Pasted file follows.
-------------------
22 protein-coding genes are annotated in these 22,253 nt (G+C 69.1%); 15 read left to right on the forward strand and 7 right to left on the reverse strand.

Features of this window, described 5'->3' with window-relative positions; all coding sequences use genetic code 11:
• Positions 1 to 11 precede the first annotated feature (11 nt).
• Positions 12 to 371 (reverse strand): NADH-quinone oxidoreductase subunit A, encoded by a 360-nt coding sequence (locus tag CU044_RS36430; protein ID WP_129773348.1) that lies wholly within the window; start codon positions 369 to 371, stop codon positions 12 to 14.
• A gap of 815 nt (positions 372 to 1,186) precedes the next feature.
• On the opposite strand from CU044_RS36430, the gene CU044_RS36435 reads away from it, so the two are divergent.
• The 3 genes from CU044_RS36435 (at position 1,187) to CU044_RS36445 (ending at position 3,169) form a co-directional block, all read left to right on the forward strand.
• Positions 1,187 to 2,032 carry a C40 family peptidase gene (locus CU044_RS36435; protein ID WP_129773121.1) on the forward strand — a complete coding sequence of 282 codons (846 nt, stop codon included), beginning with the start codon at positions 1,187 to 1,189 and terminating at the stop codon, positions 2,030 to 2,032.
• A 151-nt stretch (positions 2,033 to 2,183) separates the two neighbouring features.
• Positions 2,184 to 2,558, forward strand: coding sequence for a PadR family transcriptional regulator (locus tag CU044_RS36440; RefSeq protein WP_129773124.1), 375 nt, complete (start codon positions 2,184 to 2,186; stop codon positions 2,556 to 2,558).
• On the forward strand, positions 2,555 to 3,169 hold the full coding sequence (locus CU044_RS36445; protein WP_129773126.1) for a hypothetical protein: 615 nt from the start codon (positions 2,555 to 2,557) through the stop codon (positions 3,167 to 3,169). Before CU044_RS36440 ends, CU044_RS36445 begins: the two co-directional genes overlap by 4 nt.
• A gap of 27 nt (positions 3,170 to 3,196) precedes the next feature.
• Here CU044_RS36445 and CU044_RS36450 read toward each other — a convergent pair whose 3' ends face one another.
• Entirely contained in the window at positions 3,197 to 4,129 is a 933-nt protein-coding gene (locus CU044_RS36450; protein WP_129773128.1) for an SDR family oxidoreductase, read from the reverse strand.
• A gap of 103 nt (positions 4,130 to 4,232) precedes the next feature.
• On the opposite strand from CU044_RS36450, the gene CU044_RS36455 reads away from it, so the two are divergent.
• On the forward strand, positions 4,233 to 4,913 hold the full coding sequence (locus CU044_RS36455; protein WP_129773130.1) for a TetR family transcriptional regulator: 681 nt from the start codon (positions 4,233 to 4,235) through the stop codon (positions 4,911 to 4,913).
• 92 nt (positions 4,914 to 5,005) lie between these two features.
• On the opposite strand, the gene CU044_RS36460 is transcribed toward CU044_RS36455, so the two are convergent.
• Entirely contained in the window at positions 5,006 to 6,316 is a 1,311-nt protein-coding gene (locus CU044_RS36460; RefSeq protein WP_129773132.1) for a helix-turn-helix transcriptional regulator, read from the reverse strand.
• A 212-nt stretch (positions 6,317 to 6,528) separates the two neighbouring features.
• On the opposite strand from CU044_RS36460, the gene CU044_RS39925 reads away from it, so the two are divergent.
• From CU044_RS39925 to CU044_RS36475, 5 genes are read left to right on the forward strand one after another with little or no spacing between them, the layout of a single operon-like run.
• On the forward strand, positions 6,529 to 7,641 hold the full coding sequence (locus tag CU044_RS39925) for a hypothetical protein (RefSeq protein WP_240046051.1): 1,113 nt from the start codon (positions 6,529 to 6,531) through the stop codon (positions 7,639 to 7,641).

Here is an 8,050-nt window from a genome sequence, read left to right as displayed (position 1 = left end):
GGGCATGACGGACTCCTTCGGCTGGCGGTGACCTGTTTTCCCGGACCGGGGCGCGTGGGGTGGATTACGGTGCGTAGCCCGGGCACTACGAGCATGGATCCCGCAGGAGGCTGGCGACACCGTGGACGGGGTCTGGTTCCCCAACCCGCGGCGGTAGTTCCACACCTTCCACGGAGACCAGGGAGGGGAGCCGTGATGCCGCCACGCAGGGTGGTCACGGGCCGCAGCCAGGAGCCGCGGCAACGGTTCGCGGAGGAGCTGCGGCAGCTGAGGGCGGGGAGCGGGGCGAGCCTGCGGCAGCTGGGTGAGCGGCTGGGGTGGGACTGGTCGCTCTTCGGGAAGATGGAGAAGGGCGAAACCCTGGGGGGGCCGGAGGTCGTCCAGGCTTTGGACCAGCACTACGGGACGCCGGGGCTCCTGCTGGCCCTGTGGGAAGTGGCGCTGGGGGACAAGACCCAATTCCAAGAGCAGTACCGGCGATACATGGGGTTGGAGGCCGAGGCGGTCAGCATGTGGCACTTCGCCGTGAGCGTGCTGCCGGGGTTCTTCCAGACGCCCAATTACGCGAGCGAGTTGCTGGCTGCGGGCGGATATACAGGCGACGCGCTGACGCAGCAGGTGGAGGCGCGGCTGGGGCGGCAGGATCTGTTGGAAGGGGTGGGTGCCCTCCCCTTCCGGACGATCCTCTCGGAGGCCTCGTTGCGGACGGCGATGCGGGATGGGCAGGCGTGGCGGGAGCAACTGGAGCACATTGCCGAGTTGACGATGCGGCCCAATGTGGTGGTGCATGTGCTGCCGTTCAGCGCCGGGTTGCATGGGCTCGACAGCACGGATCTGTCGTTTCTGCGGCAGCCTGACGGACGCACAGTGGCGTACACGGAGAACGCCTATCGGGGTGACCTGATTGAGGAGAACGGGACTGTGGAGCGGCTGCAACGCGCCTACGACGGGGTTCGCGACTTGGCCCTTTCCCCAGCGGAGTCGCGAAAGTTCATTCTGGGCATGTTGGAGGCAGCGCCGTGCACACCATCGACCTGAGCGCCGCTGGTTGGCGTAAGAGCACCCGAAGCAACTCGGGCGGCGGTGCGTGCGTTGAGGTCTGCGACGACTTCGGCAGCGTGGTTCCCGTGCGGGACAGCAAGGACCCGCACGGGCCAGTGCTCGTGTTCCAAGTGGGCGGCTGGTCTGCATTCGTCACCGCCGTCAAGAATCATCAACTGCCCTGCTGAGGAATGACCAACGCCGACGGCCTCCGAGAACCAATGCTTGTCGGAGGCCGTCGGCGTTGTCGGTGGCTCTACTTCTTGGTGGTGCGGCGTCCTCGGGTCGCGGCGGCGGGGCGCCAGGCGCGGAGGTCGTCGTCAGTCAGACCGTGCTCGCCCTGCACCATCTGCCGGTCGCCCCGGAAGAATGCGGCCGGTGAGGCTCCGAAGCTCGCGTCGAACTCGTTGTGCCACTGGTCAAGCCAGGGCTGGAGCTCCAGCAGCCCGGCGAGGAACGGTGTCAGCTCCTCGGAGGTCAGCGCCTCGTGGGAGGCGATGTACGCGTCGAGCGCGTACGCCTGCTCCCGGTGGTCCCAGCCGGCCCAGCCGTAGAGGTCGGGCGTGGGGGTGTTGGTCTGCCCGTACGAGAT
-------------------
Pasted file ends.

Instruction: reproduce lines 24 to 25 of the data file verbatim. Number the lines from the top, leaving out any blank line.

• On the forward strand, positions 6,529 to 7,641 hold the full coding sequence (locus tag CU044_RS39925) for a hypothetical protein (RefSeq protein WP_240046051.1): 1,113 nt from the start codon (positions 6,529 to 6,531) through the stop codon (positions 7,639 to 7,641).

Here is an 8,050-nt window from a genome sequence, read left to right as displayed (position 1 = left end):